Popping the cork on some bizarre booze trivia can be a great way to keep the conversation flowing. Whether you’re out imbibing at a local lounge or playing home mixologist with friends and family, test your bartender, and your drinking buddies, with some of this rare liquor knowledge. Drink responsibly and drive safely, and try to keep your bragging rights in check after you school the crowd on these high proof sips of tippling trivia!
Most seasoned drinkers know that different types of alcohol hail from different countries. We tend to associate a glass of red wine with the lush grapes of Italy or Napa Valley. We think about the American South when we do a shot of bourbon, and we maybe consider donning a Scottish kilt when we swirl a snifter of Scotch Whisky in our hand. But the origins of some of these beverages may surprise you, and your bartender!
- Wine. This delicious, drinkable dinner pairing is enjoyed all over the world and is famously produced in Italy, Spain, Chile, California, and elsewhere. Wine is a welcomed social custom in a wide range of cultures, and can be paired creatively with all types of cuisines. While often thought of to be a product straight from the fertile Mediterranean region, it turns out that the origins of wine actually trace back all the way to China! Grapes were cultivated in China specifically to produce wine close to 5,000 years ago, though glasses of the stuff have always been in competition with fermented beverages made from rice and other sprouted grains. Today, China’s production and consumption has grown, and the creates its own wines, as well as housing several French producers in its fields.
- Whiskey. Whiskey (or whisky as it is spelled in Scotland), is often thought to have been born in the beautiful green lands of Ireland and Scotland. After all, Bushmills in Northern Ireland is the oldest licensed whiskey distillery in the world, dating first production back to the very early 1600s. As it turns out, however, the process of distillation first happened in the Middle East. There is some debate around when distillation of grains moved from aromatic potions and perfumes to the smoky treat we know today, but historians say it’s possible that the first distillations were done by the Babylonians in B.C. Mesopotamia!
Grains and grapes aren’t the only things that man can make into liquor. Stump your bartender with these exotic ingredients, and get some inspiration for your next creative cocktail party!
- Juniper Berries. A finishing ingredient in gin, juniper berries are also the foundational ingredient in the Slovakian drink, Borovicka.
- Sorghum. A type of sweet grass plant that can be turned into syrup or used as a cereal grain, sorghum can also be boiled, fermented, and distilled into the powerful Taiwanese liquor, Kaoliang.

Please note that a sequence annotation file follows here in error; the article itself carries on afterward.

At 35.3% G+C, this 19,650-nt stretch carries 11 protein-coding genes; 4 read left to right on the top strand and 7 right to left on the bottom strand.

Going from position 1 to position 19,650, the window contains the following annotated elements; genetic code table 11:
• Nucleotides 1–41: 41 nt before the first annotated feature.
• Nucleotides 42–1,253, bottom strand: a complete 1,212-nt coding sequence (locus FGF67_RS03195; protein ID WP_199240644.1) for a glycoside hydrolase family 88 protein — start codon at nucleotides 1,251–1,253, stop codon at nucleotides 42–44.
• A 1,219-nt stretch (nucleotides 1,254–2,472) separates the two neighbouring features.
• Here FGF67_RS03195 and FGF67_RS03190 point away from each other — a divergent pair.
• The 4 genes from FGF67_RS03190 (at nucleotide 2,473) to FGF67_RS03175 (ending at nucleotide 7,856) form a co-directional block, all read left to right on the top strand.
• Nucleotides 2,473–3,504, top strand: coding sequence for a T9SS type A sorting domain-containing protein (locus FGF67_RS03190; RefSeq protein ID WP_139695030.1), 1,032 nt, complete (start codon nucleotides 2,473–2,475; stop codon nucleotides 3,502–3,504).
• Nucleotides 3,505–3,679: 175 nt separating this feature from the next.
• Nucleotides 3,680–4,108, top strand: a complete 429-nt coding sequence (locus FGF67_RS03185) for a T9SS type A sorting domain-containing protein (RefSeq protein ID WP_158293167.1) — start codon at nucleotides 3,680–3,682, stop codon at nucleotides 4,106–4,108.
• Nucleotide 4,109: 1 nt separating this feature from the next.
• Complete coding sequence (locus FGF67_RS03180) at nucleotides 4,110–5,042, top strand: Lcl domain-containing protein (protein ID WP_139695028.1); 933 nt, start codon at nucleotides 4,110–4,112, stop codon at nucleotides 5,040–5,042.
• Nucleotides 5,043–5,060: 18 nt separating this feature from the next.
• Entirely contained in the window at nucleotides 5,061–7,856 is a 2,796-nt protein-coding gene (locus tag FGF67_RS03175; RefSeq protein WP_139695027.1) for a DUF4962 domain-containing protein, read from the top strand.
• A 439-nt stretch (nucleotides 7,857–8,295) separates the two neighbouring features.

- Plums. If you’d like something mellow or potent, plums have you covered! Plums can be crushed and fermented like cider to create a sippable pint of Plum Jerkum, a popular English drink with about the same alcohol level as a beer. If you head over to Hungary, however, be prepared for a shot of Palinka, a 110 proof plum liquor distilled from crushed and fermented plums.
Tips for Teetotalers
Got a lightweight in the group who doesn’t like the beer offerings at the bar? See if they’ve ever heard of these lightly alcoholic beverages that are enjoyed all over the world:
- Cauim. A bottled brew from Brazil made from chewed (!) cassava root that clocks in at about 4% alcohol; the same as a lighter beer.
- Kefir. Created from fermented cow’s milk, this traditional Russian drink has a wee 1% of alcohol and can be found in the health section of many grocery stores for its probiotic properties.
- Tepache. If you’re looking for a barely boozy alternative to tequila night, try Tepache, a sweet bottled drink from Mexico made from pineapple rinds and brown sugar with only 1% alcohol.
Forget the Everclear. Test your knowledge about some of the most potent products around. Drink with caution, friends, but show off your smarts without fear!
- Absinthe. A sip of the infamous Green Fairy can set your head spinning for hours. This occasionally illegal liquor hails from Switzerland and serves up a serious combination of fermented grains and herbs, weighing in at 60% alcohol.
- Mezcal. A smoky alternative that’s become popular in mixology bars around the country, Mezcal mixes easy but packs a powerful, 110 proof punch.
- Poitin. Ireland may be known for Guiness and Jameson, but your liver hasn’t lived until it’s given Poitin a try. A fermented, distilled drink made from malted barley, legal Poitin is 65% alcohol (though rumors about this Irish moonshine have some home brews measuring up at a dangerous 95% percent!).
Enjoying pouring out these bits of trivia, but be ready to buy a round to ease those bruised egos!